This order contains five families: Phasianidae (including chicken, quail, partridges, pheasants, turkeys, peafowl and grouse), Odontophoridae (New World quails), Numididae (guineafowl), Cracidae (including chachalacas and curassows), and Megapodiidae (incubator birds like mallee fowl and brush-turkeys). They are important as seed dispersers and predators in the ecosystems they inhabit, and are often reared as game birds by humans for their meat and eggs and for recreational hunting. Many gallinaceous species are skilled runners and escape predators by running rather than flying. Males of most species are more colorful than the females. Males often have elaborate courtship behaviors that include strutting, fluffing of tail or head feathers, and vocal sounds. They are mainly nonmigratory.

Guineafowl

Guineafowl (; sometimes called "pet speckled hen", or "original fowl") are birds of the family Numididae in the order Galliformes. They are endemic to Africa and rank among the oldest of the gallinaceous birds. Phylogenetically, they branch off from the core Galliformes after the Cracidae and before the Odontophoridae. An Eocene fossil lineage, Telecrex, has been associated with guineafowl. Telecrex inhabited Mongolia, and may have given rise to the oldest of the true Phasianids such as Ithaginis and Crossoptilon, which evolved into high-altitude montane-adapted species with the rise of the Tibetan Plateau. While modern guineafowl species are endemic to Africa, the helmeted guineafowl has been introduced as a domesticated bird widely elsewhere.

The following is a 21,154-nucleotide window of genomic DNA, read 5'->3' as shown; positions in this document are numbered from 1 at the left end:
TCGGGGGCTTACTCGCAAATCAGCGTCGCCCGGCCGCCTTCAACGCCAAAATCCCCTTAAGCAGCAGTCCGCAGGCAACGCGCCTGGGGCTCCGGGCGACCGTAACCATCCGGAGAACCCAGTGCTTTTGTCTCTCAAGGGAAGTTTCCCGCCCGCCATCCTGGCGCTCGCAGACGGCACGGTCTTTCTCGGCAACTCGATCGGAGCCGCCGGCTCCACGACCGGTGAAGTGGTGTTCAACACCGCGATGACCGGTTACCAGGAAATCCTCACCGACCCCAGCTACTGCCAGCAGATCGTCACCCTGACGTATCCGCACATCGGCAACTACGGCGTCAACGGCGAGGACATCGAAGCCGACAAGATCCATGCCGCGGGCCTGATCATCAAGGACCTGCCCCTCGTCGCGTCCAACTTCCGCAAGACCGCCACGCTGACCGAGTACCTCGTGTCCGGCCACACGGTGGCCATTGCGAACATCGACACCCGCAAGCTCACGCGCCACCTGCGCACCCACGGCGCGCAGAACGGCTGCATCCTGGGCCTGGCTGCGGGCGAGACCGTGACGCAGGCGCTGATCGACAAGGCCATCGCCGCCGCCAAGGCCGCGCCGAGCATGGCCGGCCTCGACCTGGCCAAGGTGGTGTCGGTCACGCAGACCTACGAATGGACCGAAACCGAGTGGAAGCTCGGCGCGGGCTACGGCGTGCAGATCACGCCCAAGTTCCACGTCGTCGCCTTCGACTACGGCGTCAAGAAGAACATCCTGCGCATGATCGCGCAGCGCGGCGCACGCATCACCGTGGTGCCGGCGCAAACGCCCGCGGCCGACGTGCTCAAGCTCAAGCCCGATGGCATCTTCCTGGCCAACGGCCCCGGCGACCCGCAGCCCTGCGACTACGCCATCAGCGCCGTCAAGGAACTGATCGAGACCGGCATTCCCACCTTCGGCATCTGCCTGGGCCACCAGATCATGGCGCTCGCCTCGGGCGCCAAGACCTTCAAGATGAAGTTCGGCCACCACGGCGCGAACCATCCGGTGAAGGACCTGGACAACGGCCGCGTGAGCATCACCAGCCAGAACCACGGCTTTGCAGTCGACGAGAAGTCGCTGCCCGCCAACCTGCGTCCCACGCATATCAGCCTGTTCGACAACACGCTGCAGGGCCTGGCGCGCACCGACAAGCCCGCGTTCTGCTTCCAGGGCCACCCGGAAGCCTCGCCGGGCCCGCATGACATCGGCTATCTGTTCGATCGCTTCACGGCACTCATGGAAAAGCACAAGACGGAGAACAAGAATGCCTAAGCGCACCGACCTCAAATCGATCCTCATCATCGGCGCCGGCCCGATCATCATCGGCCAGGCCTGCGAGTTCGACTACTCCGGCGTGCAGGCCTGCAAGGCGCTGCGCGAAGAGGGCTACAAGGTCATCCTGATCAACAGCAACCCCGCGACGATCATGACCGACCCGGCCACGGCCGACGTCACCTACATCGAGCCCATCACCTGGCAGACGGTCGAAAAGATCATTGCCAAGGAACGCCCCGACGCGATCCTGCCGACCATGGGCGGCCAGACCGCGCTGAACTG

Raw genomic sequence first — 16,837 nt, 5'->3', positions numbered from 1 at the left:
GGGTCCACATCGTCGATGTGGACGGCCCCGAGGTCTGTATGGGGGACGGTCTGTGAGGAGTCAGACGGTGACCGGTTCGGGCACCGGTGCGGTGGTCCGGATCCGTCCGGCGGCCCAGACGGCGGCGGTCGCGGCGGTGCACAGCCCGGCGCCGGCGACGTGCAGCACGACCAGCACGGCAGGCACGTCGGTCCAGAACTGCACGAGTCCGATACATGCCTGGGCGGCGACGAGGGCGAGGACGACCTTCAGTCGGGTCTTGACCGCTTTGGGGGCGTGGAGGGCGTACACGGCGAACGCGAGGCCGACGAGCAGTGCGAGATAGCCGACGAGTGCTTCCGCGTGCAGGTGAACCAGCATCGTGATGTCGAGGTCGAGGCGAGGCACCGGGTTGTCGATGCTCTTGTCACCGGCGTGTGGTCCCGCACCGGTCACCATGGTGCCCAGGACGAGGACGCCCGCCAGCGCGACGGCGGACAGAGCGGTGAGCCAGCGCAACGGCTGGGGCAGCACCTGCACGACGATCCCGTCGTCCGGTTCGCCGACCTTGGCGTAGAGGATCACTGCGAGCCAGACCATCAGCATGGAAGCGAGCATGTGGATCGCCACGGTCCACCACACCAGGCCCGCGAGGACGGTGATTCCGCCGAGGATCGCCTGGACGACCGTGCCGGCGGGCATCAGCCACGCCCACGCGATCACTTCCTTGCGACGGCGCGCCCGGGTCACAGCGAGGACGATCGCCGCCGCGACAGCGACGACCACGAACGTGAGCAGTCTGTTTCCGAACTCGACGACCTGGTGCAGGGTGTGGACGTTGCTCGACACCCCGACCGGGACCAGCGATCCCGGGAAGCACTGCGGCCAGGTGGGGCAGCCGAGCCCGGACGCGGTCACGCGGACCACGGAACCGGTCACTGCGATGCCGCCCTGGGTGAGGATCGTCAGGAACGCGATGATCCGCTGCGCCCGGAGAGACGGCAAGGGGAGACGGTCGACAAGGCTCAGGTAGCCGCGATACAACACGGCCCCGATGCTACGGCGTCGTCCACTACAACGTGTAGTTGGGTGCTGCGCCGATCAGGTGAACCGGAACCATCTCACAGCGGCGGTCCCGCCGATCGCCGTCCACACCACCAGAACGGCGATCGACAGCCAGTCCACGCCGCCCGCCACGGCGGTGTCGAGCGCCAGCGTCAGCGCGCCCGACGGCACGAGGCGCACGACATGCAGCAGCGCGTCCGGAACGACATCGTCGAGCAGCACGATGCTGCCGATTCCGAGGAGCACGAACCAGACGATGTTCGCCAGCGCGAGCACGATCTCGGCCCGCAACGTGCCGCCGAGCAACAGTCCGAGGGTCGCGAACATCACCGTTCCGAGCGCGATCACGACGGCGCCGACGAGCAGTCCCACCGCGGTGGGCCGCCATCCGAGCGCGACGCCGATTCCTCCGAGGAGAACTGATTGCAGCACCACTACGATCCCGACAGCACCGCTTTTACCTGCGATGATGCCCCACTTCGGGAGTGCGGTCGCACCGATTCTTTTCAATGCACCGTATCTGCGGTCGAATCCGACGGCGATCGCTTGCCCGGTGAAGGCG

Guineafowl (disambiguation)

Guineafowl are birds of the family Numididae, including:

Black guineafowl (Agelastes niger)

Crested guineafowl (Guttera pucherani)

Domesticated guineafowl

Helmeted guineafowl (Numida meleagris)

Plumed guineafowl (Guttera plumifera)

Vulturine guineafowl (Acryllium vulturinum)

White-breasted guineafowl (Agelastes meleagrides)Guineafowl may also refer to: